Saturday, March 24, 2007


by Glen David Gold
Hyperion Books
658 pages

One of the joys of the new internet era is on-line booksellers like Amazon and the fact that a book that is six years old can still be available for purchase. All too often life flies by and we don’t have to opportunity to read as much as we would like to. That’s where the on-line wish list comes to the rescue.

I vaguely recall, way back in 2001 reading a review of this book and thinking it was something I might one day like to read. Then I forgot about it. A few years go by and through some quirk, I stumbled upon its listing at Amazon. Remembering the review, I put the book on my wish list and once again forgot it. Shame on me.

Last year two highly successful movies were made about magicians; THE ILLUSIONIST and THE PRESTIGE. Both were set at the turn of the century, the first in Europe and the other in England. Having seen and enjoyed both of them, I was spurred to at long last order CARTER BEATS THE DEVIL and it arrived in mail shortly after the new year. Now, having completed it, I could kick myself for having waited so long to devour this absolutely fascinating and thoroughly enjoyable tale of Carter the Great!

Charles Carter is a native of California in the early 1900s and a very popular and successful magician. He is also a widower who lives a life of seclusion, devoting all of his energy to his magic career. When the President of the United States, Warren G. Harding, dies in a San Francisco hotel, only hours after appearing on stage with Carter, a dedicated Secret Service Agent named Griffin becomes convinced the magician is somehow responsible for the President’s demise.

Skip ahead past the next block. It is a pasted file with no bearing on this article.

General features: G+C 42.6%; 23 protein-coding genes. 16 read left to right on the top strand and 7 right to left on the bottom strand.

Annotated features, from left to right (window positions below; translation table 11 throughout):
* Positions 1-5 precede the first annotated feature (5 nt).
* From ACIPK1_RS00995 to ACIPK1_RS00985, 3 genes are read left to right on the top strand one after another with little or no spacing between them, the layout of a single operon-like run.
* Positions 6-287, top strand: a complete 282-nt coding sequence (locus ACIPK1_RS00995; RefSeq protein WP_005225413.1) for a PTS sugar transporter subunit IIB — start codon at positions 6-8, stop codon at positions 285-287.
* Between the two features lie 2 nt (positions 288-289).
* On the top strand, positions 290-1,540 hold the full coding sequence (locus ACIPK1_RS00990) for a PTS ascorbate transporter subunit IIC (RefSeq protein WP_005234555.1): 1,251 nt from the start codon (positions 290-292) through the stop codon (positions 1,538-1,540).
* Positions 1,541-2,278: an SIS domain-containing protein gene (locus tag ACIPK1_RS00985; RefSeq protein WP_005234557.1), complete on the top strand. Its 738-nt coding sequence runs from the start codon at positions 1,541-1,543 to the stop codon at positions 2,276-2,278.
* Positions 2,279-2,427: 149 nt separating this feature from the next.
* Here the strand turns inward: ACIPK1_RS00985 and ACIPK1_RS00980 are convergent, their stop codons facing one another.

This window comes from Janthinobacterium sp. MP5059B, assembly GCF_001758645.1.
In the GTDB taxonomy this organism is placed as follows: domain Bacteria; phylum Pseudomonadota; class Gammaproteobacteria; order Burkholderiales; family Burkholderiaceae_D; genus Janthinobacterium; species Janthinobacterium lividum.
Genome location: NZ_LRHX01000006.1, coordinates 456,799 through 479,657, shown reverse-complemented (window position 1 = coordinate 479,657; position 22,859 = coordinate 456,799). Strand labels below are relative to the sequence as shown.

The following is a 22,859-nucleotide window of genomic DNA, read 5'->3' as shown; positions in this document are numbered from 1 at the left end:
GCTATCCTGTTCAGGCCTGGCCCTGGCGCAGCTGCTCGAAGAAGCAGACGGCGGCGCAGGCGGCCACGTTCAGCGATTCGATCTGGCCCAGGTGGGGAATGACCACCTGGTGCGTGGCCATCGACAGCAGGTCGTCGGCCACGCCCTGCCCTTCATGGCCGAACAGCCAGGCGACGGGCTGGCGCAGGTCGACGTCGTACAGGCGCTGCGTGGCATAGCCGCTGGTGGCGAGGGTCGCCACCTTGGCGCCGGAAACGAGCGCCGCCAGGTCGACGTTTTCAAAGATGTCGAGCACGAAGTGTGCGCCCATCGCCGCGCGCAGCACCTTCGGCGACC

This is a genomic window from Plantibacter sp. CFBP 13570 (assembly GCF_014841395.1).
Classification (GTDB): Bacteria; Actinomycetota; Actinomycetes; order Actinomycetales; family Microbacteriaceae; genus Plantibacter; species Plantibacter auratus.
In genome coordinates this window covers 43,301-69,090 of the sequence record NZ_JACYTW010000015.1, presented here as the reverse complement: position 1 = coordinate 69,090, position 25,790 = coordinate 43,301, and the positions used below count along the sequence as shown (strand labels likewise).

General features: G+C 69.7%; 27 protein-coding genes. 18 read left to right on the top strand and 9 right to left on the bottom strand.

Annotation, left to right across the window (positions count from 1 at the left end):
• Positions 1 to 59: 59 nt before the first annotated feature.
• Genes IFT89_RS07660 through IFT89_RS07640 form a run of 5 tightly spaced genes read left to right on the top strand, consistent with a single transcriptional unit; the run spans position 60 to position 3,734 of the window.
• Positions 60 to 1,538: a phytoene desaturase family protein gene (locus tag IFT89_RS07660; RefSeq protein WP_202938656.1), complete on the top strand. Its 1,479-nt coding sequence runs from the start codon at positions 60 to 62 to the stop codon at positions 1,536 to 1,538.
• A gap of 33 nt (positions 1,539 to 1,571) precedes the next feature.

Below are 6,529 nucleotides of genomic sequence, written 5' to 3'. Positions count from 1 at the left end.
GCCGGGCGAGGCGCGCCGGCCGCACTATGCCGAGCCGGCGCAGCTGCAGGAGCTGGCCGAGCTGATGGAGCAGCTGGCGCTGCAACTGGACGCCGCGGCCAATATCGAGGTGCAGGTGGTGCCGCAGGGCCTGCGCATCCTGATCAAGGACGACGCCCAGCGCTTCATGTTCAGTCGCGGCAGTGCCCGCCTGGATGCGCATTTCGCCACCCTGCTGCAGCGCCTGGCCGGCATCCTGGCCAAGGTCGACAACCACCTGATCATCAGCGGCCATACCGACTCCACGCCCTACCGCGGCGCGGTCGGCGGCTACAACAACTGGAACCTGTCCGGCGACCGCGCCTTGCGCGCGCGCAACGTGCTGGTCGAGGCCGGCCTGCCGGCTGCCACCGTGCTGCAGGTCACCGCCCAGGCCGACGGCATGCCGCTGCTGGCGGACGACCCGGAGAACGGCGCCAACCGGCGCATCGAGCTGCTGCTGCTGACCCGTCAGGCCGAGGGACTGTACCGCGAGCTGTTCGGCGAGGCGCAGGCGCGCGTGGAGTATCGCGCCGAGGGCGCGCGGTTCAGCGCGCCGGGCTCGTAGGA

What follows next is an exhilarating chase that weaves its way through the factual events of the time. Not only is Carter forced to evade the machinations of a very deadly and powerful government cadre that seeks to silence him permanently, he also becomes involved with a young genius inventor named Philo Farnsworth and his amazing discovery called Television. Escaping several death traps, while staying one step ahead of the tenacious Agent Griffin, Carter also manages to find a new love in a mysterious blind woman who somehow knows more about his past than is possible by normal means.

The characters are marvelous, original and completely mesmerizing. The history is both real and fanciful with an adventurous balance that allows to reader to get lost in a magical what-if scenario that paints a glorious picture of a newly emerging technical society. It is America as she is about to embrace the wonders of the new and exciting 20th Century.

After finishing CARTER BEATS THE DEVIL, I was saddened that this was not the magic book filmed, rather THE ILLUSIONIST & THE PRESTIGE. It is by far the better story. I waited six years to read this book. Don’t make my mistake and wait another six minutes. It is that good!!

Thursday, March 08, 2007


by James Rollin
Avon Books
510 pages